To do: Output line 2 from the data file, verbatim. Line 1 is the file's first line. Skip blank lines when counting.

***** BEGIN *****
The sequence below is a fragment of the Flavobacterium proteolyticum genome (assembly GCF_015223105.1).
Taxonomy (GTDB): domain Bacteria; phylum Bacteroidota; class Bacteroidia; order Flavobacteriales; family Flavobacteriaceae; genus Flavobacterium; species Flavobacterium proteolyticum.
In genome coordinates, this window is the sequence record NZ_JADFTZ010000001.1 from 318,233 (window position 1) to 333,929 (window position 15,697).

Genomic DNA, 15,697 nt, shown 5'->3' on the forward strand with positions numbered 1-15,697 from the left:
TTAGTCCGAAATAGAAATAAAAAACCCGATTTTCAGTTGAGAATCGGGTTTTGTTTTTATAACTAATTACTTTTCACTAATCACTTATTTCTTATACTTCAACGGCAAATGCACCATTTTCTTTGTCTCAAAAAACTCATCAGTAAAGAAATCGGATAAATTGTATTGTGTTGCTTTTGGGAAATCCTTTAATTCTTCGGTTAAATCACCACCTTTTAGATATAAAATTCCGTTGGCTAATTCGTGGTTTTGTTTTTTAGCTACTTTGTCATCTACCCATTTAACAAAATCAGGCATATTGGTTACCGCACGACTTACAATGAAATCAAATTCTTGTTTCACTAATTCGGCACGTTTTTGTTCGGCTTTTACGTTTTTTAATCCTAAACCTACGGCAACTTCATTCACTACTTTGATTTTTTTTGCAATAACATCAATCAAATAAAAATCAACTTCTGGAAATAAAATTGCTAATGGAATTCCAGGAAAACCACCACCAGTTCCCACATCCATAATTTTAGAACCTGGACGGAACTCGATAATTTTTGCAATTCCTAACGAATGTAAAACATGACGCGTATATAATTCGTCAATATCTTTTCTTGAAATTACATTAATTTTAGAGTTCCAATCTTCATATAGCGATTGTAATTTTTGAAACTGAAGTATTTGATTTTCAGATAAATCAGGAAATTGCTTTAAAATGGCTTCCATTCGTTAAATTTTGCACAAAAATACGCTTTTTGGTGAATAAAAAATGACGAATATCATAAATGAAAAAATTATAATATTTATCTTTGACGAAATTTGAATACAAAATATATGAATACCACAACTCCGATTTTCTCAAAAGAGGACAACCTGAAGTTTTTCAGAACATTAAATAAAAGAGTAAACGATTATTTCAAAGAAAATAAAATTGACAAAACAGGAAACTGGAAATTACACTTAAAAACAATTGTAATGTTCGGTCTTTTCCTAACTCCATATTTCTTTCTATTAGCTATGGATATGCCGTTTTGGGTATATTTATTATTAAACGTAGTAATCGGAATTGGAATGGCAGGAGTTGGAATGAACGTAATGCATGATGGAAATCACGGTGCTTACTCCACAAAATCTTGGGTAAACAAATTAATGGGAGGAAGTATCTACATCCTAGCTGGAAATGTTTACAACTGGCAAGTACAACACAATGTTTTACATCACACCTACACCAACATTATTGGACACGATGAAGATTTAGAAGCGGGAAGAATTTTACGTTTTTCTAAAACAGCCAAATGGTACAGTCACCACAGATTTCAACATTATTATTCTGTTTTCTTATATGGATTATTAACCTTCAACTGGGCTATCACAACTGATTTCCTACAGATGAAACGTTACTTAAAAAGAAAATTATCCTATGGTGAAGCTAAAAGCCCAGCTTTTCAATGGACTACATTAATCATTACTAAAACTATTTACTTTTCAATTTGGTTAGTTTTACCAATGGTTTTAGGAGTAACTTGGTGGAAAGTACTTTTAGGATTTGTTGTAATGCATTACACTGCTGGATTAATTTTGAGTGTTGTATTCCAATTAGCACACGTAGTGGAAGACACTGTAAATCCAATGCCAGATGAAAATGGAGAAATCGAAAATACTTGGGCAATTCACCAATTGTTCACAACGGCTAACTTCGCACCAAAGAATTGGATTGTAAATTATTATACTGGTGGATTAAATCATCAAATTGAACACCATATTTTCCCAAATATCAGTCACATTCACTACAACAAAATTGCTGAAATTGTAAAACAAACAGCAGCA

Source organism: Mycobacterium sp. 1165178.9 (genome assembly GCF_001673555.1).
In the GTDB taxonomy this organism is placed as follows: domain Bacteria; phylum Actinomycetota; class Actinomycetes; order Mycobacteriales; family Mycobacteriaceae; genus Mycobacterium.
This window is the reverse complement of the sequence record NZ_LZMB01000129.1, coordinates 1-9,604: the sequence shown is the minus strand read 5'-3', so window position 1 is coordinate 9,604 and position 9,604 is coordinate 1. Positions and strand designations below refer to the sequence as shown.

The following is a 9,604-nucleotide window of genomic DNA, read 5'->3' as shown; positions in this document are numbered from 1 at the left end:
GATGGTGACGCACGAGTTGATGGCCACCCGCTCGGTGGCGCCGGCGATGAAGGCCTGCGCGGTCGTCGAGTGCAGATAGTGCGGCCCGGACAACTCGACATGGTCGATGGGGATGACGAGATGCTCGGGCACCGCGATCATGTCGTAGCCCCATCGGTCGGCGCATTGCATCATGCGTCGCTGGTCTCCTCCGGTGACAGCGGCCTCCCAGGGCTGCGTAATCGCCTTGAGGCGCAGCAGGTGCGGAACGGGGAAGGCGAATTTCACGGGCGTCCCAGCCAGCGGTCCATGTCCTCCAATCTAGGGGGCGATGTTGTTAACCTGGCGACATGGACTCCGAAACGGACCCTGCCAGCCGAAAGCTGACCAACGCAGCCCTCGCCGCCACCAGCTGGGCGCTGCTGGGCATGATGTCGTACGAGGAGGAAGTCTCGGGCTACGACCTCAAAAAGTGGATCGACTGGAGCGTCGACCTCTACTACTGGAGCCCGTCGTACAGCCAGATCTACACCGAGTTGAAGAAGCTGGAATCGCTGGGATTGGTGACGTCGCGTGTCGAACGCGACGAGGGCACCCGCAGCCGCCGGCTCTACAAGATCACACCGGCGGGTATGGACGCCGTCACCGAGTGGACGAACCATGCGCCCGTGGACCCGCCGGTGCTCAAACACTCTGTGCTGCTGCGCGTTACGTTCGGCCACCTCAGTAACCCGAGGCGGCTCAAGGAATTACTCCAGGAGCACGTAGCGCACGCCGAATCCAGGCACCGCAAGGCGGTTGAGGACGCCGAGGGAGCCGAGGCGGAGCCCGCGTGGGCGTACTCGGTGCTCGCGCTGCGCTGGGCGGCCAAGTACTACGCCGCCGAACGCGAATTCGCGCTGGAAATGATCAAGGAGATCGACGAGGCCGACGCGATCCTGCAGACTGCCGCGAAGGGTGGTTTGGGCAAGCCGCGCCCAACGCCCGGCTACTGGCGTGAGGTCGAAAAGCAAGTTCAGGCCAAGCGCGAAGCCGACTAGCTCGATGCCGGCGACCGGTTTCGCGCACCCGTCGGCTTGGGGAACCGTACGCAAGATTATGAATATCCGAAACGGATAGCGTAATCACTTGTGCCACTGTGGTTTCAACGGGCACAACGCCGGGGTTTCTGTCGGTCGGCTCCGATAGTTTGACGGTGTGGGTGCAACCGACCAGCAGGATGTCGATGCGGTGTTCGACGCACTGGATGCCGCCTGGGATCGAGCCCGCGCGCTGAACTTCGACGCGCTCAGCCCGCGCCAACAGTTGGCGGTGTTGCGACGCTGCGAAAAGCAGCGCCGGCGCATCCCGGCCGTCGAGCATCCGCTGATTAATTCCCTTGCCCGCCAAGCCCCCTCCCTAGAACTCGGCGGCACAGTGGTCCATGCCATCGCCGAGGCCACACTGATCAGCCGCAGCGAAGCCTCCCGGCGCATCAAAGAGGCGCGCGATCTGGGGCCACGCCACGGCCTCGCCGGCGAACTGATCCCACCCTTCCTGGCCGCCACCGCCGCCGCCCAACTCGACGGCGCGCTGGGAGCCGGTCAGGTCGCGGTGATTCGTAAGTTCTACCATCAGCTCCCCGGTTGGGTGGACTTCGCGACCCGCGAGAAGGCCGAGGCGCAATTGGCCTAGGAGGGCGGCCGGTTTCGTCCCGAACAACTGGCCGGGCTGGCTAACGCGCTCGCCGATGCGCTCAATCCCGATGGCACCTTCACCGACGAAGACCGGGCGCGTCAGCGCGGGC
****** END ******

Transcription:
Taxonomy (GTDB): domain Bacteria; phylum Bacteroidota; class Bacteroidia; order Flavobacteriales; family Flavobacteriaceae; genus Flavobacterium; species Flavobacterium proteolyticum.